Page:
On Sunday, April 28, 2013 at 1:30 p.m. at St. Paul’s Church, 114 Montecito, Make Oakland Better Now! will sponsor a public forum, “Can Oakland Afford to Be Safe?,” featuring Chief of Police Howard Jordan, City Administrator Deanna Santana and key staff members to discuss the connection between Oakland’s budget challenges and the need to rebuild the Oakland Police Department. All concerned Oaklanders are urged to attend. Meanwhile, we are beginning our analysis of the mayor’s proposed policy budget and its impact on public safety.
Make Oakland Better Now! is in the process of analyzing the mayor’s proposed policy budget that was released on Wednesday. One element struck us immediately. While this is the first proposed budget to include police academies in years, we question whether those academies will result in the sworn officer increases the mayor has announced. We are concerned that because Oakland needs at least 900 officers, if not more, the goal she posted are being moved and not in the right direction.
The proposed budget assumes that the four academies budgeted for the current and next fiscal years will produce a total of 160 officers. It also assumes that the attrition rate from now until the end of fiscal year 2014-15 will be four officers per month. If these assumptions prove correct, but by our calculation Oakland will actually reach 725 officers in December 2014, dropping down to 701 at the end of this budget period in June 2015:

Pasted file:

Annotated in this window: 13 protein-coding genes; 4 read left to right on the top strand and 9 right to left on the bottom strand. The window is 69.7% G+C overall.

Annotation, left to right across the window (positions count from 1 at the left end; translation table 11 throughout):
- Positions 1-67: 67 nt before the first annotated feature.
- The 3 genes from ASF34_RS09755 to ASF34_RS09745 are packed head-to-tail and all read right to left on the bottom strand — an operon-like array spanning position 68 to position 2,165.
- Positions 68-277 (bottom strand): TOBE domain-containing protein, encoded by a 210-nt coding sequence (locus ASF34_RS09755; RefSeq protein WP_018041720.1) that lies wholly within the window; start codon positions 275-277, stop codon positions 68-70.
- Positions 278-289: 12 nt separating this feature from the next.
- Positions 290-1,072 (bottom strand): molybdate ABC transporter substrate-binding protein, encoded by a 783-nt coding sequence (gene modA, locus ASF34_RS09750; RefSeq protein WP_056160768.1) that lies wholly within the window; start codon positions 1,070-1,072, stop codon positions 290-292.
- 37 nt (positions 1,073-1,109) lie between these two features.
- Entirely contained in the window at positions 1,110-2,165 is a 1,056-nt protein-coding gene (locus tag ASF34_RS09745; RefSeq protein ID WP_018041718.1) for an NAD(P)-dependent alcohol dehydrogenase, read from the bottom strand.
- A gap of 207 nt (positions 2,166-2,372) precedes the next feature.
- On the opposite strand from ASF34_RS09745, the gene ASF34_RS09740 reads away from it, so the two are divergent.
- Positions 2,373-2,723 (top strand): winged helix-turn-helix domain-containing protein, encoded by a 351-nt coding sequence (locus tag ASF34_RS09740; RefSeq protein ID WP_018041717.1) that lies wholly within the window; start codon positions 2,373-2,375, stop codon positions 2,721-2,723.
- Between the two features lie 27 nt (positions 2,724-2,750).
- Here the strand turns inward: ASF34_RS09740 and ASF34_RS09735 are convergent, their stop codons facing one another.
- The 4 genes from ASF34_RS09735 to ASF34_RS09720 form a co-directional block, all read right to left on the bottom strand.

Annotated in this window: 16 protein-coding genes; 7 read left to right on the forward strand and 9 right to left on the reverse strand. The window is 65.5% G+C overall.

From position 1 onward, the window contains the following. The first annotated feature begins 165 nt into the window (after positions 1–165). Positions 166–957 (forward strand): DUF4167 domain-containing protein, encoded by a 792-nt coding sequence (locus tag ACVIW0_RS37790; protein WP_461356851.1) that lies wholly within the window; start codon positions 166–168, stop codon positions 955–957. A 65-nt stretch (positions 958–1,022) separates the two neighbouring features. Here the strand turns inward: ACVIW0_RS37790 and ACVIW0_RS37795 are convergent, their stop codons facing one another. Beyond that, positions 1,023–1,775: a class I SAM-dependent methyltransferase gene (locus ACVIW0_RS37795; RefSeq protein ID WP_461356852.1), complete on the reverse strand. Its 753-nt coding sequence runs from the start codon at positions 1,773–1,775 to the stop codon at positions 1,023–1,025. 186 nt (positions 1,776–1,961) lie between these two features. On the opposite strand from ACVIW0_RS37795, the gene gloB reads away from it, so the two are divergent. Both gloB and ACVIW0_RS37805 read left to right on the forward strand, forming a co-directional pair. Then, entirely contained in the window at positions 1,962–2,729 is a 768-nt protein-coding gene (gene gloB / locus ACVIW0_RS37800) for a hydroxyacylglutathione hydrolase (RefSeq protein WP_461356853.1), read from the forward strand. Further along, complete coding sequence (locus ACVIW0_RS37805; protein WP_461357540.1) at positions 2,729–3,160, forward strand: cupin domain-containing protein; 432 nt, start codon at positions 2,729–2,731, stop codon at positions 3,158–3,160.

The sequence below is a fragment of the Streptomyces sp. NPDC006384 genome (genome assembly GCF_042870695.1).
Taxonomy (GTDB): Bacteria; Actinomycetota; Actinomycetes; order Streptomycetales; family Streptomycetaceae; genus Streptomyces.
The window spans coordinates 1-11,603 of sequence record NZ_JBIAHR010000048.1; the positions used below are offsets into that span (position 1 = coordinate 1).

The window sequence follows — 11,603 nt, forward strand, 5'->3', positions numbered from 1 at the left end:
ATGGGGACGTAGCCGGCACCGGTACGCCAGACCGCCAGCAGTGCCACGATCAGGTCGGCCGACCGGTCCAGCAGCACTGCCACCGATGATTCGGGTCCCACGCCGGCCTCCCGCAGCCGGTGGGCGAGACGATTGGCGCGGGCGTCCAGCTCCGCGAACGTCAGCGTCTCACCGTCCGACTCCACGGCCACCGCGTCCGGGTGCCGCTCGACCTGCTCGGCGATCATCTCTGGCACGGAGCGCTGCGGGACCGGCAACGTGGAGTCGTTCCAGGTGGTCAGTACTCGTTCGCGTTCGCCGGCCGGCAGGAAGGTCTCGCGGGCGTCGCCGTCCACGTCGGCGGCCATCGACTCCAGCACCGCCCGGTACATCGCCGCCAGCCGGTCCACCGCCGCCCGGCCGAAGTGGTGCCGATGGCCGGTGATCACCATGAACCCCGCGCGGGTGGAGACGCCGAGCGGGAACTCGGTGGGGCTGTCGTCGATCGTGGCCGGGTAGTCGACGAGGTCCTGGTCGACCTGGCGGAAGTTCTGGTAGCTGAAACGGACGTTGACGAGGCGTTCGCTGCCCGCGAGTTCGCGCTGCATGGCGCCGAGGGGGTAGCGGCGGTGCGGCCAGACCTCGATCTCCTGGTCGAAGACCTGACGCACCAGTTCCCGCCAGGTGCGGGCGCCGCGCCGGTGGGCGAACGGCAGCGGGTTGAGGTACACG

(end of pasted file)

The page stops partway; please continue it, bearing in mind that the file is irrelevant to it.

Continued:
This number is nowhere near where we need to be in terms of police staffing.The Alameda County Grand Jury recommended that the City of Oakland increase its sworn officers to a minimum of 1,200. The 2010 Police Resource Optimization System analysis called for a minimum of 86 more patrol officers than we had in 2009 (which would have taken us to 926) and optimally 183 more patrol officers (for a total of 1,013). While the city’s Public Safety Consultant Robert Wasserman has not yet made a staffing recommendation, we suspect that he will also recommend a number of sworn officers much higher than 701. And we would not be surprised if the compliance director does the same thing.
Our first concern is that the goal should not be 697 or 701 or anything close to those numbers. The goal should be, at a minimum, 900 total sworn police officers. No one thinks this is going to be easy, but when the city talks about hard decisions, it should be talking about the decisions necessary to get us to a fully staffed police department, not just adding another 50 or so officers. There should be a great deal of focus on creative solutions to this problem.